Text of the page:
My point was that decoys would take far less effort than "functional" objects. As for why they would be built, motivation is a tricky thing, as exemplified by things like the Pyramids, which have no function beyond being grave markers. All it would take is somebody to convince other people that these balloons would be a great defensive measure.

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  17. #107
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    Quote Originally Posted by swampyankee View Post
    As for why they would be built, motivation is a tricky thing, as exemplified by things like the Pyramids, which have no function beyond being grave markers.
    One plausible hypothesis for the construction of the Giza pyramids was to provide a unifying project that enhanced the national identity of the Egytptians, developed the logistical and administrative instruments and thereby consolidated the power structure of the elite. However, this simply confirms your observation that discerning motivation is a tricky thing. We might reasonably expect that alien motivations would be . . . . alien.

  18. #108
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    But necessity is the mother of invention and that is ruled by economics, which is just math and physics, so alien motivations wouldn't be that alien. They might do it for religious reasons, and while we might think their god is alien, it doesn't mean the motivation to satisfy the dictates of a divine entity is.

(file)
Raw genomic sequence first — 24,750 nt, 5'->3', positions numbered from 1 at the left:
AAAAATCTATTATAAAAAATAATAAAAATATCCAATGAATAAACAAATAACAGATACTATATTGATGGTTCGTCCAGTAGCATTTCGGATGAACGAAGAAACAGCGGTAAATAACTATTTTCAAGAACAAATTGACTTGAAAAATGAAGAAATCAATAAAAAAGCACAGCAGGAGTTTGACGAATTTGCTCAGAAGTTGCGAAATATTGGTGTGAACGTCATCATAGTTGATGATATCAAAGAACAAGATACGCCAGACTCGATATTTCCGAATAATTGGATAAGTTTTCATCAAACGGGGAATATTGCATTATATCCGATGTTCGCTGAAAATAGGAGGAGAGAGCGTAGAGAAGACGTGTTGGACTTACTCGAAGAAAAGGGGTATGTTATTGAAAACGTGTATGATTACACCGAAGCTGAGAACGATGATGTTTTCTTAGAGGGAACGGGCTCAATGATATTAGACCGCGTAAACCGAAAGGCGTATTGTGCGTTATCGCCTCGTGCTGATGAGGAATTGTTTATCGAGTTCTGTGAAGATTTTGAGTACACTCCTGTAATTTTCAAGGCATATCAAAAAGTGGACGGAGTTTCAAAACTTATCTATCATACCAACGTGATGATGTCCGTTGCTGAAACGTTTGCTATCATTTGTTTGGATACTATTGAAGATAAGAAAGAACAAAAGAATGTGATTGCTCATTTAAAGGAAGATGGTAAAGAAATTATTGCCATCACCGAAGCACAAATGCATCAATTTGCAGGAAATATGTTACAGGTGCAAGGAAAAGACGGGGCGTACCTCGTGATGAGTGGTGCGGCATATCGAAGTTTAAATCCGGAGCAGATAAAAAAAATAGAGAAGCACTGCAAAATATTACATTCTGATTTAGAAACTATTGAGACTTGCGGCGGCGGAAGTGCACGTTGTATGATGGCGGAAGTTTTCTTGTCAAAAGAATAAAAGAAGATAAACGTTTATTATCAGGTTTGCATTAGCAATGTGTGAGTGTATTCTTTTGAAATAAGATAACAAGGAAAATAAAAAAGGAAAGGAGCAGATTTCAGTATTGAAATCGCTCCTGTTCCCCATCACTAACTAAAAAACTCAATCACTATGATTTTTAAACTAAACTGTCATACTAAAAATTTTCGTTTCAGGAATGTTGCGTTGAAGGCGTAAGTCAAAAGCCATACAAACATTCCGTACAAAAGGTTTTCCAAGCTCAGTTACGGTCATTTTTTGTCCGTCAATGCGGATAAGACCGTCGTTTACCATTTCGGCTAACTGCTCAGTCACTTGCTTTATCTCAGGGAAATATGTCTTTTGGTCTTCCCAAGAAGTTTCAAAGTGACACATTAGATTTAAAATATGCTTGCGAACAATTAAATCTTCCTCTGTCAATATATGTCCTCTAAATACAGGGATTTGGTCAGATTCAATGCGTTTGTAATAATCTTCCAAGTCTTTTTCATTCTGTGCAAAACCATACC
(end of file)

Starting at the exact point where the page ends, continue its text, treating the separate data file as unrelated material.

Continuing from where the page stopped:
I'm curious as to how NCN thinks aliens will know the difference between a make and a fake. Is it another Project Rho "No Stealth In Space" magical telescope?
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  19. #109
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    Neutrino telescopes maybe?

    Denser objects would absorb more neutrinos. But it also isn't obvious to me how a low density would necessarily be an indication that a Dyson object might be a fake of some kind. See eburacum45's comment above about that problem.
    Selden

  20. #110
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    Quote Originally Posted by Ara Pacis View Post
    But necessity is the mother of invention and that is ruled by economics, which is just math and physics, so alien motivations wouldn't be that alien. They might do it for religious reasons, and while we might think their god is alien, it doesn't mean the motivation to satisfy the dictates of a divine entity is.

    I'm curious as to how NCN thinks aliens will know the difference between a make and a fake. Is it another Project Rho "No Stealth In Space" magical telescope?
    The dynamic behavior of very low density objects could be different, as they'd be more affected by solar wind and radiation pressure. It may take a significant time, perhaps decades, to notice this, especially for objects several AU from the system's primary.
    Last edited by swampyankee; 2017-Dec-02 at 02:03 AM.